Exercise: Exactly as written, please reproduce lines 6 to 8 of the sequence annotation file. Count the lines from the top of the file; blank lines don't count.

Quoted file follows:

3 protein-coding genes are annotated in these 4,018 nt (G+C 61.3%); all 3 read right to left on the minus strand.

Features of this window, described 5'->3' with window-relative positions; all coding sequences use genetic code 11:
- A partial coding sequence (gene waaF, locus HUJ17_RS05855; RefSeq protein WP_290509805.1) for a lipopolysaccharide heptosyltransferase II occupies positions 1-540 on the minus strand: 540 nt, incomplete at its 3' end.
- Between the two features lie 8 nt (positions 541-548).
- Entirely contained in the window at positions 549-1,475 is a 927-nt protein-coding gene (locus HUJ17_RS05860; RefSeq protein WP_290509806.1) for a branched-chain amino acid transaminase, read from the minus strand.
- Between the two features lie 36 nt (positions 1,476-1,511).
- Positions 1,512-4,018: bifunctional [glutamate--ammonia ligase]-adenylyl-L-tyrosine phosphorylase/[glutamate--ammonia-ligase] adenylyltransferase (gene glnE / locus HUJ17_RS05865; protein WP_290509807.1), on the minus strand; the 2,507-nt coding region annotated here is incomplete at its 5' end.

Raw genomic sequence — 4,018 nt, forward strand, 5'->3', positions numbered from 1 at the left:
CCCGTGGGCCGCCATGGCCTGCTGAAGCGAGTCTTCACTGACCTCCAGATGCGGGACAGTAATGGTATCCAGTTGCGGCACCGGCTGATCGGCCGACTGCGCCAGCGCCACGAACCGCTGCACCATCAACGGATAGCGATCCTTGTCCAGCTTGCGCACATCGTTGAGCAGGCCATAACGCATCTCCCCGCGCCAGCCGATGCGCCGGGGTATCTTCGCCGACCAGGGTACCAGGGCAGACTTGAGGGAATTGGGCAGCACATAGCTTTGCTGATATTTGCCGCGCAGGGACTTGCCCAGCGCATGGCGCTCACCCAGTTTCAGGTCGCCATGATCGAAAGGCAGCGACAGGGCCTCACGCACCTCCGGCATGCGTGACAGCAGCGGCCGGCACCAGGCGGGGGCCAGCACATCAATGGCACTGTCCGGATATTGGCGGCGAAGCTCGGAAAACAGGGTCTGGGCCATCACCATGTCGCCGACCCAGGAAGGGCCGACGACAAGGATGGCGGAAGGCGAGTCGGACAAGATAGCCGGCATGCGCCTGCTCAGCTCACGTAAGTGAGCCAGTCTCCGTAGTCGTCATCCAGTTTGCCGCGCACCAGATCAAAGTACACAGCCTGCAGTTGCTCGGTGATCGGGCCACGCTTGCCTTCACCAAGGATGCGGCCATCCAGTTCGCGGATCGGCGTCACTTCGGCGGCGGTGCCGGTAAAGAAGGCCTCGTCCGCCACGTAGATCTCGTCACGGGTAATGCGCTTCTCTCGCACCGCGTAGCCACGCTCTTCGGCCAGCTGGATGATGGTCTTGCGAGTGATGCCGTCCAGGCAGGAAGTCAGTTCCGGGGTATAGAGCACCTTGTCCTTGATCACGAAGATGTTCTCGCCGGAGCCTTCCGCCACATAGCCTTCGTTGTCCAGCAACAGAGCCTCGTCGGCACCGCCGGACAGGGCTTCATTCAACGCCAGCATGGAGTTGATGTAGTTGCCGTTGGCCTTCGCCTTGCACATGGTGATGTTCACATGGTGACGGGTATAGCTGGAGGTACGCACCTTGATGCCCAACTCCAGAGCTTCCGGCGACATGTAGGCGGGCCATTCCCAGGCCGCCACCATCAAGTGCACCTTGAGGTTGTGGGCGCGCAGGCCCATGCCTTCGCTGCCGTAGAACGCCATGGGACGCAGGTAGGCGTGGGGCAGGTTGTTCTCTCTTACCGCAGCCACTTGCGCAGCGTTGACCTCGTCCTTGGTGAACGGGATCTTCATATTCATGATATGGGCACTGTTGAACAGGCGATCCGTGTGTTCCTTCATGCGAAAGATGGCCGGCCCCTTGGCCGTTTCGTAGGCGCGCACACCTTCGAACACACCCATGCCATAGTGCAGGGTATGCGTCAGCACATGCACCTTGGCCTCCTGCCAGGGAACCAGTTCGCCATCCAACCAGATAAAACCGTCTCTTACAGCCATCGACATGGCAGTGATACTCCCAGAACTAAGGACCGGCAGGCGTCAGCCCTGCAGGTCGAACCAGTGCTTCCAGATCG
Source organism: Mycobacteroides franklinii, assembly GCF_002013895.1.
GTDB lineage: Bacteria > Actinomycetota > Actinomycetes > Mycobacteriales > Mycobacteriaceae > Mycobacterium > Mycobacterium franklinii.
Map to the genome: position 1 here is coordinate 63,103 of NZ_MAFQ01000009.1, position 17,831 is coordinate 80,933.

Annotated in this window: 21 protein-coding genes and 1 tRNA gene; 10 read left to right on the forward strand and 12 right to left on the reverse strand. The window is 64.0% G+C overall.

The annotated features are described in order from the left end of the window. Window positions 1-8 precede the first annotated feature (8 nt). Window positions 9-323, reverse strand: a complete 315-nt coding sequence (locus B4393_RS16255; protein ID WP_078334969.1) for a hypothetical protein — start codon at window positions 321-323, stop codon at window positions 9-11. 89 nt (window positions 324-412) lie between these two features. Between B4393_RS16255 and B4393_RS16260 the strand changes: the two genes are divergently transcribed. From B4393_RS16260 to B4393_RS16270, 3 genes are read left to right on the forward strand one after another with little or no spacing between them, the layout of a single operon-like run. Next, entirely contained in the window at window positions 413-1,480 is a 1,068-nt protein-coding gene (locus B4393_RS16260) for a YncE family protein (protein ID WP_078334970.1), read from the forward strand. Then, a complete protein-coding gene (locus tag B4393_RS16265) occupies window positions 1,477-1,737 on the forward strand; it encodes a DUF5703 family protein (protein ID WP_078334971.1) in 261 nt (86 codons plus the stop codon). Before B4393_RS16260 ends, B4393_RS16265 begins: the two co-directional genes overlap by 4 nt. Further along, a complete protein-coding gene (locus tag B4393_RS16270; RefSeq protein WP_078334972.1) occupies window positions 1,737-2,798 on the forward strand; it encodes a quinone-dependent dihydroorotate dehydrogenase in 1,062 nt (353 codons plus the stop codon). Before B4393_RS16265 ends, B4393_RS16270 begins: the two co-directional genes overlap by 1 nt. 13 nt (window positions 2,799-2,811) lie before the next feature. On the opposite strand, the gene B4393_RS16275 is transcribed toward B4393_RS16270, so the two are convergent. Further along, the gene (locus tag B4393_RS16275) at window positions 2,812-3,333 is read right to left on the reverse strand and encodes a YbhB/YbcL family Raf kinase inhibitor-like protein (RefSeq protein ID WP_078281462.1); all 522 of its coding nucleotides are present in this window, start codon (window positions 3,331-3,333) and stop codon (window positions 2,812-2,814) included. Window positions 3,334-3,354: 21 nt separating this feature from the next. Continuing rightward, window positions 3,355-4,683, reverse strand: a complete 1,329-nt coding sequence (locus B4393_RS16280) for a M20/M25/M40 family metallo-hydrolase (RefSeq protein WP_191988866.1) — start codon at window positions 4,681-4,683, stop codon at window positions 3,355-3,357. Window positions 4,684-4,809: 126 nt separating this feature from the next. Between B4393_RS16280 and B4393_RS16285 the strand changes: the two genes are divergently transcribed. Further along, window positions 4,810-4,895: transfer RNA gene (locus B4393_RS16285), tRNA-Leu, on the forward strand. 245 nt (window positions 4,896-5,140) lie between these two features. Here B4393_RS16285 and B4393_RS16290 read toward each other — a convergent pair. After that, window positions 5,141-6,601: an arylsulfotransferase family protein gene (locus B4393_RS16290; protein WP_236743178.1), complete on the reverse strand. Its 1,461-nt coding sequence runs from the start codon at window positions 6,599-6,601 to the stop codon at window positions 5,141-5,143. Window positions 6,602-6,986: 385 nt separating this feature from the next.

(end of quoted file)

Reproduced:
- Between the two features lie 36 nt (positions 1,476-1,511).
- Positions 1,512-4,018: bifunctional [glutamate--ammonia ligase]-adenylyl-L-tyrosine phosphorylase/[glutamate--ammonia-ligase] adenylyltransferase (gene glnE / locus HUJ17_RS05865; protein WP_290509807.1), on the minus strand; the 2,507-nt coding region annotated here is incomplete at its 5' end.

Raw genomic sequence — 4,018 nt, forward strand, 5'->3', positions numbered from 1 at the left: